New Facts in Finance
The last 15 years have seen a revolution in the way financial economists understand the world around us. We once thought that stock and bond returns were essentially unpredictable. Now we recognize that stock and bond returns have a substantial predictable component at long horizons. We once thought the capital asset pricing model (CAPM) provided a good description of why average returns on some stocks, portfolios, funds or strategies were higher than others. Now we recognize that the average returns of many investment opportunities cannot be explained by the CAPM, and multifactor models' have supplanted the CAPM to explain them. We once thought that long-term interest rates reflected expectations of future short term rates and that interest rate differentials across countries reflected expectations of exchange-rate depreciation. Now, we see time-varying risk premia in bond and foreign exchange markets as well as in stock markets. Once, we thought that mutual fund average returns were well explained by the CAPM. Now, we recognize ``value'' and other high return strategies in funds, and slight persistence in fund performance. In this article, I survey these new facts. I show how they are related. Each case uses price variables to infer market expectations of future returns; each case notices that an offsetting adjustment (to dividends, interest rates, or exchange rates) seems to be absent or sluggish. Each case suggests that financial markets offer rewards in the form of average returns for holding risks related to recessions and financial distress, in addition to the risks represented by overall market movements.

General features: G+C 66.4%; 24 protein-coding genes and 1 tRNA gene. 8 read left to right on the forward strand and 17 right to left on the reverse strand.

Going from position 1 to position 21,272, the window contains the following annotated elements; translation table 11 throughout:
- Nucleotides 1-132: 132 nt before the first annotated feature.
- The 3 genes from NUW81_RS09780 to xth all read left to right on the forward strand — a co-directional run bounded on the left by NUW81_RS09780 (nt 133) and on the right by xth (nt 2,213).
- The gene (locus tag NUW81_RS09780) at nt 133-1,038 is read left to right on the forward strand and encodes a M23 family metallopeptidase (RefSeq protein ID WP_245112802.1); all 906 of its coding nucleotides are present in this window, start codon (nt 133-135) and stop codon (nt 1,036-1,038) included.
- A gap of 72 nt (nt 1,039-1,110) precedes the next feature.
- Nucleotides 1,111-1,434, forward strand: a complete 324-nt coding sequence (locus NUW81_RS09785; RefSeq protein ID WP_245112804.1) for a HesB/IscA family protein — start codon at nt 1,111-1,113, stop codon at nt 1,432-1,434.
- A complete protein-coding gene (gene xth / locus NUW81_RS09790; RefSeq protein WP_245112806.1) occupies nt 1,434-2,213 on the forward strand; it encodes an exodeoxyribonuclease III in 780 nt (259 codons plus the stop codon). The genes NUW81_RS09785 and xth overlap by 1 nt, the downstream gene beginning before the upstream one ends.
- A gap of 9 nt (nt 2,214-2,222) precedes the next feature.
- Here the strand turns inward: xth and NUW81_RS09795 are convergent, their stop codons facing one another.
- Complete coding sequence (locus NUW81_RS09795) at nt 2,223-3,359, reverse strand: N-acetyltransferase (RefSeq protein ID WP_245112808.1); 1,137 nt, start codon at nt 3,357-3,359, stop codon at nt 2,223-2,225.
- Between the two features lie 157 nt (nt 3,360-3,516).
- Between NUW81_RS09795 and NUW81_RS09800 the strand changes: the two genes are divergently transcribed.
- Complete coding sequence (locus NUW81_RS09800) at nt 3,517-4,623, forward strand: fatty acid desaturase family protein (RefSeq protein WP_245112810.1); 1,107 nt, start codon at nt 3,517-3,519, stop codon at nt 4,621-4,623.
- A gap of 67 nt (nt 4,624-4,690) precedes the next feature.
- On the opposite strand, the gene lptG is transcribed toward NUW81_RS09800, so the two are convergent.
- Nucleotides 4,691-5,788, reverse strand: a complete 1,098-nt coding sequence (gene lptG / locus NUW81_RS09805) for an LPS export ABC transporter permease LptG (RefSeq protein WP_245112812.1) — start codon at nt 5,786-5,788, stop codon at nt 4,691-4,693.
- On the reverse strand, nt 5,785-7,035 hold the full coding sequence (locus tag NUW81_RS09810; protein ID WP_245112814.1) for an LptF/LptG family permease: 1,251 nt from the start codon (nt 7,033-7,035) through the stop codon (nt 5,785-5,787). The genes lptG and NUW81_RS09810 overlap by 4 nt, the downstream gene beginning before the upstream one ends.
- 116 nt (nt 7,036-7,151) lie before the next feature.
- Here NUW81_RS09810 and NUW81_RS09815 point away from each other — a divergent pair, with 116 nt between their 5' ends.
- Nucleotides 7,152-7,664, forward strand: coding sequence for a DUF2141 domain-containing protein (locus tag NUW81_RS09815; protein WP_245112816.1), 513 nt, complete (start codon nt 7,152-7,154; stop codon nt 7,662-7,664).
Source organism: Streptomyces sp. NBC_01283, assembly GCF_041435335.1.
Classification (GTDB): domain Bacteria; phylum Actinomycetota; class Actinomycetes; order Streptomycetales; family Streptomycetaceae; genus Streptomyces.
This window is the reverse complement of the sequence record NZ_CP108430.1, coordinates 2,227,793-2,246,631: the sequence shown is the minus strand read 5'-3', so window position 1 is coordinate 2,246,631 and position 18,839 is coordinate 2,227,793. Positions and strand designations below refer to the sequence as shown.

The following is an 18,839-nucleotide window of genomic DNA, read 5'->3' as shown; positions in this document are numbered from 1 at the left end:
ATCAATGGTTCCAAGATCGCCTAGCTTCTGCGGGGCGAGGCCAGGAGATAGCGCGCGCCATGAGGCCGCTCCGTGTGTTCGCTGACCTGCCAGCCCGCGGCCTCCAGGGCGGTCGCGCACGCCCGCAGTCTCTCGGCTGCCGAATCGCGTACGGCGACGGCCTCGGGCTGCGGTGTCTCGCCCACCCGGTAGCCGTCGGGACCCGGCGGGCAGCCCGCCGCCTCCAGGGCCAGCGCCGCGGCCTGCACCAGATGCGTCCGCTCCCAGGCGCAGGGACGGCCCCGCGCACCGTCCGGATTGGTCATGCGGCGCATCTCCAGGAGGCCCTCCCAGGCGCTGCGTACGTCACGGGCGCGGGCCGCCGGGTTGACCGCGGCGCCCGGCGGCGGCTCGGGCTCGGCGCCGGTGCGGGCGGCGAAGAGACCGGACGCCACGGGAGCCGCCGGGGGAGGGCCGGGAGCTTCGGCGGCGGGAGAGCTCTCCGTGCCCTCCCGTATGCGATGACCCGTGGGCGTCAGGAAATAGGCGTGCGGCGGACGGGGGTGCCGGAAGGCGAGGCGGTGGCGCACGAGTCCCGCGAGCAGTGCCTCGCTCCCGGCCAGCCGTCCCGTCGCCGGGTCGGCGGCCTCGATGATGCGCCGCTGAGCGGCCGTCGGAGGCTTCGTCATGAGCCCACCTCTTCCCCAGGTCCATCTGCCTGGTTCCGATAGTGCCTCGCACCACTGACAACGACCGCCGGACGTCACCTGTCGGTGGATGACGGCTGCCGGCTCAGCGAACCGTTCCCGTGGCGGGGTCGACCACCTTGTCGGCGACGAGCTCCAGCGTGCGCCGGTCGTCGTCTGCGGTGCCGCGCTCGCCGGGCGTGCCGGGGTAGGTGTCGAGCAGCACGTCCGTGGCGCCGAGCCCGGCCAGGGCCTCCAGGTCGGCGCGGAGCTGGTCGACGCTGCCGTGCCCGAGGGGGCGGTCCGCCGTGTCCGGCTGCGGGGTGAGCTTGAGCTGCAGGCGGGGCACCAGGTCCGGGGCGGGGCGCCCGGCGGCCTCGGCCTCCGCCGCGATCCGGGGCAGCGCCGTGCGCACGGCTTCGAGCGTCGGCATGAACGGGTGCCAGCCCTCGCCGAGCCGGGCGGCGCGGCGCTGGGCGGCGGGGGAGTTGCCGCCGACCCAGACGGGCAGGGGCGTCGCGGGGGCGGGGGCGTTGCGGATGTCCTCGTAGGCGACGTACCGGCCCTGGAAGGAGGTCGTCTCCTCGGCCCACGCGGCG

Published: Economic Perspectives, Federal Reserve Bank of Chicago, Vol. 23, no. 3 (1999): 36-58
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